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Where Love built his humble neat
Tired and thankful did I rest.
Sweeter rest there could not be,
Though the black night covered me,
And Love whispered, "Art thou blest?"
And I answered, "Love is best."
Where Love built his nest I knew
Thorns beneath the rose leaves grew.
Sweeter roses could not be,
Though the keen thorns crept to me.
And Love whispered, "Art thou blest?"
And I answered, "Love is best."
Where Love built his nest a blight
Slew from lands of Death and Night.
All that life had held of sweet
Lay in ashes at Love's feet.
Yet I—folded to his breast
Weeping, whispered, "Love is best."
So, with Love abidBng still,
.I am Love's, to do his will,
So his lips on mine are laid,'
So his hand my couch hath made.
Still he whispers, "Art thou blest?"
Still I answer, "Love is best."
ARTIST AND CRITIC.
The Former Owes a Debt to the letter,
Although Seldom Acknowleged.
The debt which the artist owes the
oritio is not a small one, nor is it any
the less actual for being commonly lost
sight of. It is a current belief that the
public is educated by the mere existence
of the good work of art, and not by the
elucidation of its commentators. Edu
cation by absorption is perhaps the most
deep going and farreaching form of edu
cation, but" it has never been found
practicable to rely upon it solely in
other branches of- mental acquisition.
Then why believe that it can be relied
upon solely for the proper development
of the art sense? In effect it never is
and cannot be. How many people care
-about poetry, let us say—feel it, are
reached by it? And can one doubt that
if a more loving and careful analysis of
such of its products as appear today
were undertaken by critics competent to
convey to an indifferent public the
perennial value of its ministrations,
some of the unresponsiveness of the
average reader would disappear, and
some perception of the eternal signifi
cance of the.poet's message would ex
tend to the classes now given over to
nothing more tonic in the way of read
ing than the daily newspaper? We say
that one is born with the feeling for
the enjoyment of poetry and another is
not. Not so. At least, to say this is not
to say all. The feeling for the highest
aesthetic enjoyment and appreciation is
cultivable, and cultivable as is any oth
er faculty, by studying the material to
be enjoyed, by reverently conning its
constituent parts. In short, a vague,
dreamy delight in the presence of some
beautiful work of the artistic spirit is
not enough. It is not enough for intel
ligence, it is not enough especially to
produce the atmosphere of interest
which stimulates the painter, the musi
cian, the writer, to sustained effort and
keeps him true to the pitch. We love
best what we know best. To rest in
loving without knowing is often the
merest sentimentality—a sentimentali
ty toward which our Germanic forefa
thers had always a leaning, while it
was especially antagonistic to the lucid
Greek and Latin spirit.—"The Super
fluous Critic," by Aline Gorreu, in
The Old Sailor's Tarn.
"Yes," said the old fellow who pro
fessed to have been a sailor and who
hitched his unmentionables and rolled
in his walk that he might look the part,
"I was marooned onct.
"It's a solemn fack, gents. Fur ..ten
years I lived alone on a South sea is
land. I wasn't jest deserted there, but
the ship blowed up an I was the only
one what ever reached land ag'in. I
floated on a spar to that there deserlate
island. None of you gents knows what
it is to be lonely, to have no feller bein
to jaw with, to see nuthin above but
the heavens and nuthin ''round you but
water. I would a died if I hadn't ketch
ed a sea gull and trained him so he
would mind like a dog."
Here a sympathetic listener piped the
old fellow up to grog, and he seemed to
lose his bearings. "Ten times I writ
home," he went on, "and half a dozen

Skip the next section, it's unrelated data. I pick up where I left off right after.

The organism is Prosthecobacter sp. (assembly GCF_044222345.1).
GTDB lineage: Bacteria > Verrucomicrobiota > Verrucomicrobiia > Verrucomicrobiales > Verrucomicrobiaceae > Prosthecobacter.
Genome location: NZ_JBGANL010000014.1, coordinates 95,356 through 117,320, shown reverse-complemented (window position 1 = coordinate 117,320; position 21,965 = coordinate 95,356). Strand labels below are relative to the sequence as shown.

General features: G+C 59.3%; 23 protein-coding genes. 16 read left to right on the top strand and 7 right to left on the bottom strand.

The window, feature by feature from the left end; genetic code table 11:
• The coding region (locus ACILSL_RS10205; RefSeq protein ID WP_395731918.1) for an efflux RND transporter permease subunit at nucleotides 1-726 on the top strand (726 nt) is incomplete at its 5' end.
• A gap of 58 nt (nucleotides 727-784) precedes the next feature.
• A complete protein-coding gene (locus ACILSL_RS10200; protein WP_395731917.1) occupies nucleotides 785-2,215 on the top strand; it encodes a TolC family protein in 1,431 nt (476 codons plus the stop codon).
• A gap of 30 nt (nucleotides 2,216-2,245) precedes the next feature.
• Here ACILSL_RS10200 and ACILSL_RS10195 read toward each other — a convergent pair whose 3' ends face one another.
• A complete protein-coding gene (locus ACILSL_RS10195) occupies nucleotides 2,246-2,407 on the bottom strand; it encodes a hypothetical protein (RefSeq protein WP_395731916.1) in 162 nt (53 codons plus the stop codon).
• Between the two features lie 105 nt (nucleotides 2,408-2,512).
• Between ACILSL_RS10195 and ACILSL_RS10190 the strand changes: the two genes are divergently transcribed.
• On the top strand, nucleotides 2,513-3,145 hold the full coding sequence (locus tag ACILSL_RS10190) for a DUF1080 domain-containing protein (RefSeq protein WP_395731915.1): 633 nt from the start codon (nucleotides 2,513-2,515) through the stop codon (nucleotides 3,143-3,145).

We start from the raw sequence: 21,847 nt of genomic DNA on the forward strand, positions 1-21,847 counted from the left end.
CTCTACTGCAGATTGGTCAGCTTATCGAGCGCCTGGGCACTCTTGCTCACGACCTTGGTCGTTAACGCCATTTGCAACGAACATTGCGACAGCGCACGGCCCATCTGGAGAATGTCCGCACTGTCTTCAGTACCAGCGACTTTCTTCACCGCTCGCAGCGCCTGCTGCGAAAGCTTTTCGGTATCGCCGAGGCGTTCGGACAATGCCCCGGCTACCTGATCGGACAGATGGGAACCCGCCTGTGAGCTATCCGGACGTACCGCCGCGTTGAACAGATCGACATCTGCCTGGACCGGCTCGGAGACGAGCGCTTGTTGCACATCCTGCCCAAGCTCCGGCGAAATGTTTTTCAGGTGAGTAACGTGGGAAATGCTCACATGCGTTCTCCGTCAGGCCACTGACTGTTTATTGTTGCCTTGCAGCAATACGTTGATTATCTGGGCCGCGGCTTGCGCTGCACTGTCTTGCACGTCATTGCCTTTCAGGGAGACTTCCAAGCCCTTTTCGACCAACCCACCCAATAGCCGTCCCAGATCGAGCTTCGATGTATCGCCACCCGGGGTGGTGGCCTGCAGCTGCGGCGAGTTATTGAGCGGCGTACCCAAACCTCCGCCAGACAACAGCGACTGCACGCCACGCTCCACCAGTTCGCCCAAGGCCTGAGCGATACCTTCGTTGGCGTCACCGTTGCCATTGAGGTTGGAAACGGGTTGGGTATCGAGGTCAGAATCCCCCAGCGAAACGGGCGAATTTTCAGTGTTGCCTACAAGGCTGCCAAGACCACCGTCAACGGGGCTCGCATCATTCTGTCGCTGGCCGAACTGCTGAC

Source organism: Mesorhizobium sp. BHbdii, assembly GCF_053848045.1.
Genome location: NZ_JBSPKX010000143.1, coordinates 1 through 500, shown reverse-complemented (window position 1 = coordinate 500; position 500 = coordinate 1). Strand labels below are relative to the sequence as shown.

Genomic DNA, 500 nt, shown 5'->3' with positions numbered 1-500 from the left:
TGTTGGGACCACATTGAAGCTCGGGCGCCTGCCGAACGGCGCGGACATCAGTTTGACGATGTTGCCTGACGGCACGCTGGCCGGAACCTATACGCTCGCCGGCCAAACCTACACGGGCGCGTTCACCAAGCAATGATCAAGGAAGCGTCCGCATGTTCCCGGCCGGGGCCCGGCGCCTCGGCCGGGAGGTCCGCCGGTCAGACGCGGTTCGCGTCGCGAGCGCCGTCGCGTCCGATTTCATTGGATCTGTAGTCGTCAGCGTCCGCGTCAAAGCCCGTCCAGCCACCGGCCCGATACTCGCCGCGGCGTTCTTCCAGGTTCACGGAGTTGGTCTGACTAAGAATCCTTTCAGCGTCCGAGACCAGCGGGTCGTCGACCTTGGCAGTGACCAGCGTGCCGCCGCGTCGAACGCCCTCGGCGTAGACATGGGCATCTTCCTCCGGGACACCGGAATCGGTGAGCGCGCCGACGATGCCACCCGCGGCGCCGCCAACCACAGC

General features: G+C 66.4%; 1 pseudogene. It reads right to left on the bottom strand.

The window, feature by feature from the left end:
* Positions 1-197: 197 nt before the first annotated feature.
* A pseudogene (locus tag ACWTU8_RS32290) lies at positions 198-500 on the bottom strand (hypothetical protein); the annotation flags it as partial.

times I cabled."
"Why, you old fraud," interrupted
a fresh water sailor who had been tak
ing in the narration, "if you could send
letters and cablegrams, you weren't
marooned. What kind of a game is this
you're givin us?"
But the old salt was equal to the oc
casion. Over he tumbled on the floor,
he went through the outward symptoms
of a fit, had to be supplied with another
dose of restorative and when he came
to, looked about him in a dazed way.
"What hev I been sayin, gents?" he
asked faintly." "Ever since I was maroon
ed I have these here spells and go to un
windin novels. It was fur ten years,
gents," and thelastword floated back
as he made a dash through the front
door.—Detroit free Press.
Opening His Eyes.
Jack (tenderly to the little brother of
his adored one)—Would-you like to
know a secret, Tommy?
Tommy—Should think I would.
Jack—Well, I'm in love with your
Tommy—Oh, tha^s no secret. The
family has talked about it -every, day
since Aunt Emma promised Ne|l i^at
she*d bring abont an introduotionl—
Fields FOP Science. -\':J,\
"There are three fields in which I
think hypnotism should be used.!'
What are they?" *.&/ '~,
"Po'itms, football and bargain rush
es."—Chicago Record. i'/V^TrT^
The title of colonel comes from a
-word almost the same in several lan
guages, signifying a column. The colo
nel was BO called because he led or com
manded a column. ,.„._,.
The Modern Way of Taking Out the Cargo
«j J*l'r Canalboat.^.
The old way of recovering coal from
a sunken canalboat was to raise the
boat, with the coal in it, to a point
where the coal could be reached. Chains
were worked under the sunken boat
from pontoons moored alongside of it.
At low tide the chains were made fast
on the pontoons, which, rising with/the
tide, lifted the sunken boat dear of the
bottom. At high water it was taken in
shore as far as possible, until it again
grounded. This operation was repeated
until the boat was brought to the sur
face. The new way, or, rather, the mod
ern way, is to pump the coal up from
the boat, wherever it may lie, and then
raise the boat, if it does not raise itself.
By this method the work is all done in
very much less time and at very much
The pump used has no pump valves.
It is a centrifugal pump, the suction
being produced by means of a disk, with
wings attached, turning at high speed
within the pump shell, a circular cham
ber, to which the suction pipe is attach
ed. An eight inch pump of this kind
will pump grate or. broken, coal easily,
and pump up a load of 300 tons in a
day. It will raise coal from a boat
sunk at any depth from 5 feet to 200 feet.
The pump and engine are installed